As global energy demand grows, America needs to keep innovating. Our nation is prospering, and a big part of that is the progress we’ve made in tapping our diverse wealth of domestic energy resources to keep the lights on, power industry, and fuel cars and trucks. New energy options can create jobs, boost the economy, provide affordable options for consumers, bolster global competitiveness, and improve national security. Access to efficient and affordable transportation options will enhance economic growth. There is great opportunity for American industry to develop fuel and engine technologies in tandem to achieve significant efficiency gains, and Co-Optimization of Fuels & Engines (Co-Optima) is creating the science base to enable such development.
The Department of Energy (DOE) has brought together some of the nation’s brightest scientific minds to accelerate domestic innovation and create new opportunities in the automotive and fuel industries. DOE’s Office of Energy Efficiency and Renewable Energy (EERE) is working with researchers from nine national laboratories and thirteen universities on Co-Optima, exploring fuel and engine innovations that work together to maximize the performance and efficiency of petroleum-fueled vehicles. This widespread collaboration, helmed by DOE’s Vehicle Technologies Office (VTO) and Bioenergy Technologies Office (BETO) leverages synergies across the national lab and university systems to amplify research efficiencies and innovation, and also involves ongoing engagement with representatives from a wide range of industries and government agencies.
While advanced engine designs are being introduced commercially, they are limited by current fuels. The Co-Optima initiative seeks to identify the optimal combinations of engine and fuel technologies to maximize practical efficiency while achieving emissions standards. This new way of thinking about fuels, as design variables rather than constraints to engine designs, could revolutionize the entire on-road fleet, from light-duty passenger cars to heavy-duty freight trucks. The outcomes of Co-Optima are certain to benefit both American citizens and businesses at the pump, with projections of an additional 10% improvement in 2030 passenger vehicle fuel economy.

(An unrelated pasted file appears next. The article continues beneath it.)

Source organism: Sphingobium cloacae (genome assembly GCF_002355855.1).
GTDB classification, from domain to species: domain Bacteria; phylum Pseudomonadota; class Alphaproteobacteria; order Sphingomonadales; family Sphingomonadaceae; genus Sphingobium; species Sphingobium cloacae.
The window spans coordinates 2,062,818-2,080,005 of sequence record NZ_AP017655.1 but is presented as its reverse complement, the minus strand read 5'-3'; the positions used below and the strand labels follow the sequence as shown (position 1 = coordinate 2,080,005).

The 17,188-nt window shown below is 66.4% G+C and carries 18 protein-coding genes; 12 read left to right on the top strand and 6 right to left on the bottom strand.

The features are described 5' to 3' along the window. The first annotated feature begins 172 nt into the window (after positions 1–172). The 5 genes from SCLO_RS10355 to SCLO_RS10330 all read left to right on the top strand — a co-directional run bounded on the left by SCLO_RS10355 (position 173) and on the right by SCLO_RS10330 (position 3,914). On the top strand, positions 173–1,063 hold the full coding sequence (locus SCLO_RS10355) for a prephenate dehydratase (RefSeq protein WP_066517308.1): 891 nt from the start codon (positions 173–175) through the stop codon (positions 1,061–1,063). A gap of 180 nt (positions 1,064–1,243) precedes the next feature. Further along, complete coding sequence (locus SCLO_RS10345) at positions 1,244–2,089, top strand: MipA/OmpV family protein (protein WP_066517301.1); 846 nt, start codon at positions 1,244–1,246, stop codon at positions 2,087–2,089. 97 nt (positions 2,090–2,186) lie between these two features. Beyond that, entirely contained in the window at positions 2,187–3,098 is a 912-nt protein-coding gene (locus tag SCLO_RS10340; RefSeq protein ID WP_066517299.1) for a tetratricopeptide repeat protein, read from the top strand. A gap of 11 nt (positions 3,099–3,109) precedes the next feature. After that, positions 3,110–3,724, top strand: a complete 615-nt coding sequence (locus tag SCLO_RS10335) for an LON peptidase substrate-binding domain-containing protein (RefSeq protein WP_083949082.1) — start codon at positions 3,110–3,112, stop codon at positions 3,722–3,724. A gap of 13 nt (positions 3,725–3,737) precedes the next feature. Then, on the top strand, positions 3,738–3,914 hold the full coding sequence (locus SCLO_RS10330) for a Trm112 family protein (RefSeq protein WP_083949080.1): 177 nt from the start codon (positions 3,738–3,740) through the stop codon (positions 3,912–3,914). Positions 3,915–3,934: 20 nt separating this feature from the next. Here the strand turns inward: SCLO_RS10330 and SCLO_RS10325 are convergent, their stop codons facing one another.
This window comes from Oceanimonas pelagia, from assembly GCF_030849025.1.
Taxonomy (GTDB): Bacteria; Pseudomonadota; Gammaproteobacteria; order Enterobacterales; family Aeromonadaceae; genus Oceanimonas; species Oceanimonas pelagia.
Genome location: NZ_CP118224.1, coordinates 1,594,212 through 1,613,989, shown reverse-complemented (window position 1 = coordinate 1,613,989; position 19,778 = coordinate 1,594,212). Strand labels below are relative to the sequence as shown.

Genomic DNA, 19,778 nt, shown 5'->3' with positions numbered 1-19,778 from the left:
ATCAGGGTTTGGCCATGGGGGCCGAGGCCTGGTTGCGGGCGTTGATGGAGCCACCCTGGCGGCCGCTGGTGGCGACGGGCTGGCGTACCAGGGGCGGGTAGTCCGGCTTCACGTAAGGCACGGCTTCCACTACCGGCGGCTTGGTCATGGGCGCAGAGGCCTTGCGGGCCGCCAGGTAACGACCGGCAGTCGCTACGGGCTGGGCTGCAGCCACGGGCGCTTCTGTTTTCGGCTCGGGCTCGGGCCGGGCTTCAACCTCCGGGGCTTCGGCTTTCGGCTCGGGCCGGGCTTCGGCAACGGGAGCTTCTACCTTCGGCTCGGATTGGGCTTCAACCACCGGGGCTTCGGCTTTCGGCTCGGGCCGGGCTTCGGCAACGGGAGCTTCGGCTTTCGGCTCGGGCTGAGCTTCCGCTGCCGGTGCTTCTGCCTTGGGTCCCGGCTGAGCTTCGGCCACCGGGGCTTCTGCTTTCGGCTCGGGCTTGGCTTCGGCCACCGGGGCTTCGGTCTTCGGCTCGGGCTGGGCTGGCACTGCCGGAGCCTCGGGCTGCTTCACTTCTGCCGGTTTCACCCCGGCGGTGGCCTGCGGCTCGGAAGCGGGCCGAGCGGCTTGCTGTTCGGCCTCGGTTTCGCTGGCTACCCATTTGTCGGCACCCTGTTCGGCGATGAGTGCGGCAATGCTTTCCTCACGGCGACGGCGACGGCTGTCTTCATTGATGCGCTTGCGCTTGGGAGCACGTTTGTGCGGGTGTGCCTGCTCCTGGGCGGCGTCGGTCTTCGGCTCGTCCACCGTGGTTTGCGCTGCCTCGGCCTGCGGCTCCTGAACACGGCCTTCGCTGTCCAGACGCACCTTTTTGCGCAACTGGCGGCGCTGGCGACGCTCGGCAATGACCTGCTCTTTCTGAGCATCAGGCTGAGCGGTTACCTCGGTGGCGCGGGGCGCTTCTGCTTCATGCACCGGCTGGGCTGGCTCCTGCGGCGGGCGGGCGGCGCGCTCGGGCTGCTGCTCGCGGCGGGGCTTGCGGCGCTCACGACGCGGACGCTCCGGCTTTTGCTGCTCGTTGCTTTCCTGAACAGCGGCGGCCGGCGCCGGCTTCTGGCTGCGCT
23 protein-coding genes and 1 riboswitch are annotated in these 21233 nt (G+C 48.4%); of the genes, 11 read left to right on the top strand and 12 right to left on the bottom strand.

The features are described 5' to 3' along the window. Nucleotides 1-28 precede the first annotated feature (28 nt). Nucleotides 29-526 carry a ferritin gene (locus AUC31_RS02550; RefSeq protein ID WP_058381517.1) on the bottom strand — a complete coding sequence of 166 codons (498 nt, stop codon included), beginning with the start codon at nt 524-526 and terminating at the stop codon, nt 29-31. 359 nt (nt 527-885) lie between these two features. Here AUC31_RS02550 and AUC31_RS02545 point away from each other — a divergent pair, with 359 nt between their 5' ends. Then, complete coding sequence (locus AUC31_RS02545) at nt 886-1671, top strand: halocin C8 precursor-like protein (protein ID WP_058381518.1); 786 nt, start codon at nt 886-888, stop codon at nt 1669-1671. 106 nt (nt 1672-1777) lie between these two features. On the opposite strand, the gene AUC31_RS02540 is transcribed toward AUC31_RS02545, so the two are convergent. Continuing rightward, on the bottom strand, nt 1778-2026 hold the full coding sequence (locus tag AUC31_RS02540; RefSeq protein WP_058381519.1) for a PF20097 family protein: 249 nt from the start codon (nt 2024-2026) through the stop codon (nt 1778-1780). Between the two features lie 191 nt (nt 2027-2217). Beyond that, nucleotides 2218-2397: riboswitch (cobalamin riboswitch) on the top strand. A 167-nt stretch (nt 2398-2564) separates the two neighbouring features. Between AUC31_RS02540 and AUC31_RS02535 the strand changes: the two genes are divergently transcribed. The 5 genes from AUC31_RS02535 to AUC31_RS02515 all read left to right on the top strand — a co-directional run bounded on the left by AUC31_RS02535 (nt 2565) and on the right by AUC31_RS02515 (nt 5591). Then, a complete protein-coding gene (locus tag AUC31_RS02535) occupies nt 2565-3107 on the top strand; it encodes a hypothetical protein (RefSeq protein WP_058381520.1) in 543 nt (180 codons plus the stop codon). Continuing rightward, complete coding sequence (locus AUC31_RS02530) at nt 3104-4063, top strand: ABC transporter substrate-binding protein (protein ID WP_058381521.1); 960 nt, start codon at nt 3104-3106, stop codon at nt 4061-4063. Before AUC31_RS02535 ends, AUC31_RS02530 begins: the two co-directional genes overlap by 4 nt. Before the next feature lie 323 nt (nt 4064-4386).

Much of the Co-Optima research is focused on identifying promising fuel components known as blendstocks, which can be produced from a wide spectrum of domestic resources, including natural gas, petroleum―or domestic biomass. Bio-derived blendstocks can be produced from a variety of renewable, non-food, domestic biomass resources, such as forestry and agricultural waste.
Co-Optima researchers have identified eight representative high-octane blendstocks across five chemical groups that offer the greatest promise of delivering high efficiency and performance when combined with petroleum-based fuel in optimized engines. Researchers have shown that looking at fuel properties in a holistic way is key to reclaiming some of the efficiency left on the table from conventional fuels. The Co-Optima engine efficiency merit function formalizes this approach by relating fuel properties to efficiency at a higher fidelity and inclusive of more fuel property data than ever before. The merit function has the potential to serve as the foundation for more robust fuel specifications that can explicitly include efficiency potential of different fuels. The science underlying the merit function, and the development of a fuel property database, has expanded the way in which researchers think and talk about fuels.
In addition to researchers’ work in the lab, Co-Optima analysts are developing a comprehensive understanding of the cost, benefits, air quality implications, and tradeoffs involved in producing these blendstocks from domestic biomass. Ultimately, this early-stage R&D will provide refiners with greater flexibility in delivering fuels needed to put the most efficient and high-performance cars and trucks on the road.
Even though the team is focused on solutions that are compatible with the existing trillion dollars’ worth of U.S. fuel infrastructure, these groundbreaking changes present researchers with a series of herculean tasks. Is it worth the effort? With the possibility of billions of dollars saved annually for consumers and businesses and 25 billion gallons a year of domestically sourced biofuel supporting new jobs for American workers, the payoff of a stronger economy and a more secure nation seem undeniable.